Amalgam Fillings – New Laws On The Way

From 1st July 2018, there are new laws covering some aspects of these fillings.

For many patients, the main problem with the use of amalgam for fillings is its dark colour. Whilst perhaps less of an issue on rear teeth, although these can also show when we laugh or yawn, they can spoil an otherwise attractive smile if used on the front teeth.

For some patients, there are also concerns about the use of mercury in this material, although The General Dental Council has deemed there to be no safety issues when it is used in a solid form, such as in amalgam. Some patients though, prefer to avoid them altogether.

New laws

Whilst not covering the role of amalgam generally; from the 1st July 2018 it will be illegal for dentists to use amalgam in children under 15 years old, or in women who are pregnant or are breastfeeding. There are exceptions to this and amalgam can still be used when ‘deemed strictly necessary by a dentist based on the specific medical needs of the patient’. Despite this exception though, the fact is that most problems where an amalgam filling would normally be used can be resolved using white dental fillings, inlays or onlays.

Why the ban?

Despite the concerns about the safety of mercury by some patients, it is specified that this is not the reason, and that, from that point of view, amalgam fillings are still safe. The reason given for the ban is an environmental one, with the aim of reducing mercury levels in the environment.

How will it affect me?

There is a gradual ‘push’ for amalgam fillings to be phased out anyway. This may happen gradually but is certainly good news for any of our Teddington patients who are concerned about the aesthetics of their teeth. Unless you fall into the affected categories, you can still have amalgam fillings if you wish. Increasingly though, patients of the Elmfield House Dental Practice are switching to have white fillings that use no metals in their production. Instead, glass particles and acrylic resins are used, allowing the filling to match the colour of your natural teeth. Where a larger cavity, such as on the rear teeth, needs to be filled, an inlay or onlay is a suitable alternative to amalgam.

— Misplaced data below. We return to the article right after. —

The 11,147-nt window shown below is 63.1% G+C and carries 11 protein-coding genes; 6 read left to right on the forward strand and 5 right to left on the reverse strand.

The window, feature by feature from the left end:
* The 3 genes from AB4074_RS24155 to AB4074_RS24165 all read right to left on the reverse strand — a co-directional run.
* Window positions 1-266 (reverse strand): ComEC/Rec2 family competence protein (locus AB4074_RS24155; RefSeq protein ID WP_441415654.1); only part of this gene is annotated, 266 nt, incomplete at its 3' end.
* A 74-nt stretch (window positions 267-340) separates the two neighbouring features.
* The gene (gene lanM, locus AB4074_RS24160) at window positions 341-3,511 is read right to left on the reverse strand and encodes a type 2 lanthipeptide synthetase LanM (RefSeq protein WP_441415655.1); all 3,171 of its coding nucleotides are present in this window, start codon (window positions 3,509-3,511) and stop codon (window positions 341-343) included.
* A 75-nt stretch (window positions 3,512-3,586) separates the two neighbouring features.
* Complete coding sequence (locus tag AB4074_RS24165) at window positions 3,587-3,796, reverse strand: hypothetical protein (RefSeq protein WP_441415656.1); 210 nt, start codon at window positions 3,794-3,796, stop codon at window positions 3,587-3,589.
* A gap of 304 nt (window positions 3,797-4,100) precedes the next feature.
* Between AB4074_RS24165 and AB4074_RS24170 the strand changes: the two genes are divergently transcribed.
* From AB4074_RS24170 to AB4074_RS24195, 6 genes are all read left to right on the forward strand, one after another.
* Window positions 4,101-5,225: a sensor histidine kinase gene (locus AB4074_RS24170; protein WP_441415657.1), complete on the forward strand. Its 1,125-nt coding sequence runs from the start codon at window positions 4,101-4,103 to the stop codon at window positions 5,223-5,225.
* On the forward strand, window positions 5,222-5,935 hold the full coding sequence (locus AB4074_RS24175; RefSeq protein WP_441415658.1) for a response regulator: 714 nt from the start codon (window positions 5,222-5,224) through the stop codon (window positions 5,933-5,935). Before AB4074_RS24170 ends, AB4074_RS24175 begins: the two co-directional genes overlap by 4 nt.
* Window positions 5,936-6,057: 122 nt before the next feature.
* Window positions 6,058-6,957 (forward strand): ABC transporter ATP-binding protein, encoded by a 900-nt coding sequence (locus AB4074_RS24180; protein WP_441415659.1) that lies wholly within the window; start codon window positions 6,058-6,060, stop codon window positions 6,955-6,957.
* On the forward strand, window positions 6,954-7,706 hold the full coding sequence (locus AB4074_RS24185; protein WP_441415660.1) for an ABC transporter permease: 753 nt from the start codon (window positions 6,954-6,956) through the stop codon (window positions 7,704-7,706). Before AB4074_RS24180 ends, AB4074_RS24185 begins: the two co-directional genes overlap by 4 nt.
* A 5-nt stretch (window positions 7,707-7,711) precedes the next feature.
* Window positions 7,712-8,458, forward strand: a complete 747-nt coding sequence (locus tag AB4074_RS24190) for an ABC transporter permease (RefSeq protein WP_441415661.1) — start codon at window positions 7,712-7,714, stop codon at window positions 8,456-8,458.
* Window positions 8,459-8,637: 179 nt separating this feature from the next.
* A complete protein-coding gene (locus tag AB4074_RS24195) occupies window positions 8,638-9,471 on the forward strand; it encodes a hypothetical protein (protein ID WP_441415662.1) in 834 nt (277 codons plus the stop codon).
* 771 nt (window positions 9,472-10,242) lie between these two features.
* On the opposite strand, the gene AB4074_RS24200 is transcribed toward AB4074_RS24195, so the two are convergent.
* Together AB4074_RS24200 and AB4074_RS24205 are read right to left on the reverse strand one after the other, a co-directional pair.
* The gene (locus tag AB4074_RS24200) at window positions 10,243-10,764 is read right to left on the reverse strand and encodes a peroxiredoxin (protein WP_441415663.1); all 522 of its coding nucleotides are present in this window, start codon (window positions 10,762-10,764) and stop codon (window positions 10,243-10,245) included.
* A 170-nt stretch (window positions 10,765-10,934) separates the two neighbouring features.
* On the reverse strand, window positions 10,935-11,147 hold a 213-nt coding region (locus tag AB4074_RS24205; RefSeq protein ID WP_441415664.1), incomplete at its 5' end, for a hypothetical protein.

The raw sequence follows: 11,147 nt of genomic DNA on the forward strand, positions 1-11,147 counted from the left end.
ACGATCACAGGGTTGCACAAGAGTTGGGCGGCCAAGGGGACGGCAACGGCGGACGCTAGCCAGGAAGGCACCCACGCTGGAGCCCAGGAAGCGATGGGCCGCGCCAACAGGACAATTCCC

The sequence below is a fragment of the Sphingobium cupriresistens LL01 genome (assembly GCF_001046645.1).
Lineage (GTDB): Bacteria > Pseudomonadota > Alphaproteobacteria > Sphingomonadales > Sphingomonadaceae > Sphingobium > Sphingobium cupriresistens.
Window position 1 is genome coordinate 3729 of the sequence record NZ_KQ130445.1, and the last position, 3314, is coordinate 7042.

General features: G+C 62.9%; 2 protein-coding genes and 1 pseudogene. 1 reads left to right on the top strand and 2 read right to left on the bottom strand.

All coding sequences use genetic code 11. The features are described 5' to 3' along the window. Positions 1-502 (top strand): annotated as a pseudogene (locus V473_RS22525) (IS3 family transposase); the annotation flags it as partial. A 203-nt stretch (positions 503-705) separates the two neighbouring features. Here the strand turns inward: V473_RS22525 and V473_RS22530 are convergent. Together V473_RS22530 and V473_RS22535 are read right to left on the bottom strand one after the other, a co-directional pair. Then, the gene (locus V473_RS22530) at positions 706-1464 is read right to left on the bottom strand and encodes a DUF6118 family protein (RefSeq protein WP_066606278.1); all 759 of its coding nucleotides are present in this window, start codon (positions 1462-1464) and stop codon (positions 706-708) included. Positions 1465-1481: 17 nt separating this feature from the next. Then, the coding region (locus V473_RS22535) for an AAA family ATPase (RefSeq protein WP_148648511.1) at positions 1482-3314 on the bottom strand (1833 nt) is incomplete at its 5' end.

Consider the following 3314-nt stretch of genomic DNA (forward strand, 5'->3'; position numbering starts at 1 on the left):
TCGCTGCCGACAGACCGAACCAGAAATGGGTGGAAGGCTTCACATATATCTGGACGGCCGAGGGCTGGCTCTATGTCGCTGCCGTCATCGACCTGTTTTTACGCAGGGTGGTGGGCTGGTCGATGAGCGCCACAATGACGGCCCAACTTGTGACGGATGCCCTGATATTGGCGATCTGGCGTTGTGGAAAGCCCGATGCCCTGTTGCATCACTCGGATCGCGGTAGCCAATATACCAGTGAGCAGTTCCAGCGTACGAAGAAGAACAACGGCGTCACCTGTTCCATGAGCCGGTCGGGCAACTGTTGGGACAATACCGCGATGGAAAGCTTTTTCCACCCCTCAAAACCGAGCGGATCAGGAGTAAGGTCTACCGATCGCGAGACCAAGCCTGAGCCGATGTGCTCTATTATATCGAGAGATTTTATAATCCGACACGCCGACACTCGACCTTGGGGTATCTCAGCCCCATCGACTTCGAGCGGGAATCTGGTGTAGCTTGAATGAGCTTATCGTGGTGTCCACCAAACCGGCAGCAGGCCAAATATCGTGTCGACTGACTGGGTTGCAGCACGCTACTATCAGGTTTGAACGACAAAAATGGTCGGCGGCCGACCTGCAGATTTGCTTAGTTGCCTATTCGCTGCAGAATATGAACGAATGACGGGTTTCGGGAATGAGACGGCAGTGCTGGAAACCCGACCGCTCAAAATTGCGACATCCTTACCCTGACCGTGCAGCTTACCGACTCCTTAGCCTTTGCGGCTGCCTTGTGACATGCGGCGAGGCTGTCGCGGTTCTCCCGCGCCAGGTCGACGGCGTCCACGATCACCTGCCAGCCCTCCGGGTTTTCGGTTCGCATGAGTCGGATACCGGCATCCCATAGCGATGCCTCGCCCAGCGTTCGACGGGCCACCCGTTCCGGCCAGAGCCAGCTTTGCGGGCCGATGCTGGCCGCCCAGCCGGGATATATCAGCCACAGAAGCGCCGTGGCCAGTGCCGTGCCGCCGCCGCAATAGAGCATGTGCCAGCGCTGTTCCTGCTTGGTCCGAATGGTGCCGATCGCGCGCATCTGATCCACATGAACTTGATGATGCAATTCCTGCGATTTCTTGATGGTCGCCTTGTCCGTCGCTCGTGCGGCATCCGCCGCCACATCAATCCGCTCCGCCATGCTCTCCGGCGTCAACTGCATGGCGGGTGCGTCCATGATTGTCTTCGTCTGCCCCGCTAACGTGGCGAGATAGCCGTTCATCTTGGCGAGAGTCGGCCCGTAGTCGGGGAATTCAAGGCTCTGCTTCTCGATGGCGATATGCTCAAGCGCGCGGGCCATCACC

Although amalgam is a strong material and has served its purpose well, modern cosmetic fillings are now almost equal in strength and can be used on all but the largest cavities.

If you would like to find out more about having white fillings, or any other aspect of our dental care, you can contact us by calling the Elmfield House Dental Practice on 020 8614 1995.